The City of Oakland Public Art Program has put out a call for art, with applications due on September 18th. With such a short timeline for submission, acceptance, and installation, they’re currently looking for existing artwork, to be displayed for 6-12 months. After that, they might commission some new artwork. From the call for art: Continue reading

Marla Wilson: Building a Better Broadway – Signs of life along Oakland’s Main Street

15 Dec Broadway at 27th

This guest blog post was written by Marla Wilson, Sustainable Development Associate with Greenbelt Alliance, the Bay Area’s advocate for open spaces and vibrant places. She has served on the Community Stakeholders Group for the Broadway-Valdez Specific Plan since the planning process began in 2008. Oakland is one of Greenbelt Alliance’s top priority cities for infill development in the region.

It’s easy to miss anything that happens this time of year. Things fall through the cracks in the crazy crunch between Thanksgiving and New Year’s Eve. That’s why you may not have noticed that the City of Oakland has released a key document with a vision for revitalizing a neighborhood that has, like several parts of the city, fallen upon hard times.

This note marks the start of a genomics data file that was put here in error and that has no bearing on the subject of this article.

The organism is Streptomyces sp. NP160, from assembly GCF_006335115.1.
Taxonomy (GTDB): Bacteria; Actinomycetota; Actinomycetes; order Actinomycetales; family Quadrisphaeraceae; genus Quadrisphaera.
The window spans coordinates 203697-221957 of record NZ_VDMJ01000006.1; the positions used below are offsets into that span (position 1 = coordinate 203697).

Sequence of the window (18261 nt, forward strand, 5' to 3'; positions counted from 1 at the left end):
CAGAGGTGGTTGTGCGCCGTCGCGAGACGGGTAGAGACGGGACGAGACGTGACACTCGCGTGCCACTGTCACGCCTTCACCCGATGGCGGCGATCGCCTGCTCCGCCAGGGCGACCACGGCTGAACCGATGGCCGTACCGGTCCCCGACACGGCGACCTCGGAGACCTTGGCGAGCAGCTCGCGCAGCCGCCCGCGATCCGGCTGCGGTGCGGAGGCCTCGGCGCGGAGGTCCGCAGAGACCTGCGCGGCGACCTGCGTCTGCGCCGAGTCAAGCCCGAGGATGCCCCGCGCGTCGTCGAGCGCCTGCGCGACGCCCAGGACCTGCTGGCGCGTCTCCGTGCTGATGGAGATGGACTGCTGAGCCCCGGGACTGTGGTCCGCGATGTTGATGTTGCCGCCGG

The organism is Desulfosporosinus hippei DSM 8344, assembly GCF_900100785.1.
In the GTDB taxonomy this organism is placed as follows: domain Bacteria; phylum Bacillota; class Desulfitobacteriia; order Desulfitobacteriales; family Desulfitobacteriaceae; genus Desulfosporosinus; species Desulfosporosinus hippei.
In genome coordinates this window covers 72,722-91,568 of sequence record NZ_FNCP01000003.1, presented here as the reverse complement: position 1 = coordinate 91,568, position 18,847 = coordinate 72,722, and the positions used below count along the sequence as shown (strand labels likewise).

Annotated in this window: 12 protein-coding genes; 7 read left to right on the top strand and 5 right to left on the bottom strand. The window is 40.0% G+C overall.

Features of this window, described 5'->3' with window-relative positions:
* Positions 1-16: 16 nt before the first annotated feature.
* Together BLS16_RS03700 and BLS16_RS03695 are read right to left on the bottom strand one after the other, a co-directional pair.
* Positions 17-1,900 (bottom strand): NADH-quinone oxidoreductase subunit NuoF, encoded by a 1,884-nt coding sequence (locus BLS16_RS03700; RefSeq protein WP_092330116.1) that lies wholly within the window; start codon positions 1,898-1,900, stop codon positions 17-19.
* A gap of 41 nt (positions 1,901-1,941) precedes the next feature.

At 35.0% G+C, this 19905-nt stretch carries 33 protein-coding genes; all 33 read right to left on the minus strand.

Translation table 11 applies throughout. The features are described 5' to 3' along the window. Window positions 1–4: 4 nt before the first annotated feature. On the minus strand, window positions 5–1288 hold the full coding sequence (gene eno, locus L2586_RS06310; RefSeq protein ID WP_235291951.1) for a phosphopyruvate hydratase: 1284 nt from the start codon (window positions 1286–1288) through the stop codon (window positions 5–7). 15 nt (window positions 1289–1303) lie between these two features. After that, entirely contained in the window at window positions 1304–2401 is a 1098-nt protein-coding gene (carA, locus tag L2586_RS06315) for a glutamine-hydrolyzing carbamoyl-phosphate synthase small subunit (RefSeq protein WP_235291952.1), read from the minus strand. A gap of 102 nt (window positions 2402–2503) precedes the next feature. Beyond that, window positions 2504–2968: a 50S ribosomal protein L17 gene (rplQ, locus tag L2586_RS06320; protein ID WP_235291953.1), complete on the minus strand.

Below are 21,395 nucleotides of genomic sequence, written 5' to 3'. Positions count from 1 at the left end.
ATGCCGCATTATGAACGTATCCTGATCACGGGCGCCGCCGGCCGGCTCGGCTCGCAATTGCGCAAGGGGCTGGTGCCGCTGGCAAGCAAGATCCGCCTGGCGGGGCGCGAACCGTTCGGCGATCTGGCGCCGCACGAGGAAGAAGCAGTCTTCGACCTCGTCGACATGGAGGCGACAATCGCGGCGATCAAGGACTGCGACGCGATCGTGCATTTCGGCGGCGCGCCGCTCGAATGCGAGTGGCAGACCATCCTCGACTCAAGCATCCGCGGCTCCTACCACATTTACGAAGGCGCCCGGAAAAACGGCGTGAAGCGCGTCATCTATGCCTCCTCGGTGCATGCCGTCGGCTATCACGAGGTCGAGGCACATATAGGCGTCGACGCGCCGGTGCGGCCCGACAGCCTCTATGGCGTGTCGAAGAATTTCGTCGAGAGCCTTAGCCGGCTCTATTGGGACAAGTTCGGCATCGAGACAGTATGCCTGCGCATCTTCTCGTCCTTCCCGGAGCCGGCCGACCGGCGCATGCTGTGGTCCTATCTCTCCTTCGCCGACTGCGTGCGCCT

From the beginning, the City’s stated goal in creating the Broadway-Valdez Specific Plan has been to address Oakland’s retail “leakage” – the fact that only $1 of every $3 an Oakland resident spends is spent in Oakland. The City’s goal has been to create a district similar to San Francisco’s Union Square or Emeryville’s Bay Street, with at least 1 million square feet of retail – that’s equivalent to roughly 2.5 Bay Streets!

Without leadership, this vision will not happen. Property owners would prefer to sell their land for uses like housing that command a larger price tag, not to mention that there are 140 property owners who need to agree in order to assemble sizable properties necessary to attract major retailers. Yet, the economic downturn has meant that this stretch of Broadway, between Grand Avenue and 580, has become more desolate, with many “Auto Row” car dealerships leaving or going out of business. Some new businesses have arrived, like 3000 Broadway and Shashamane, but they could really flourish if more people lived nearby. Meanwhile, online sales continue to rise, leaving retailers reconsidering the role of bricks and mortar locations.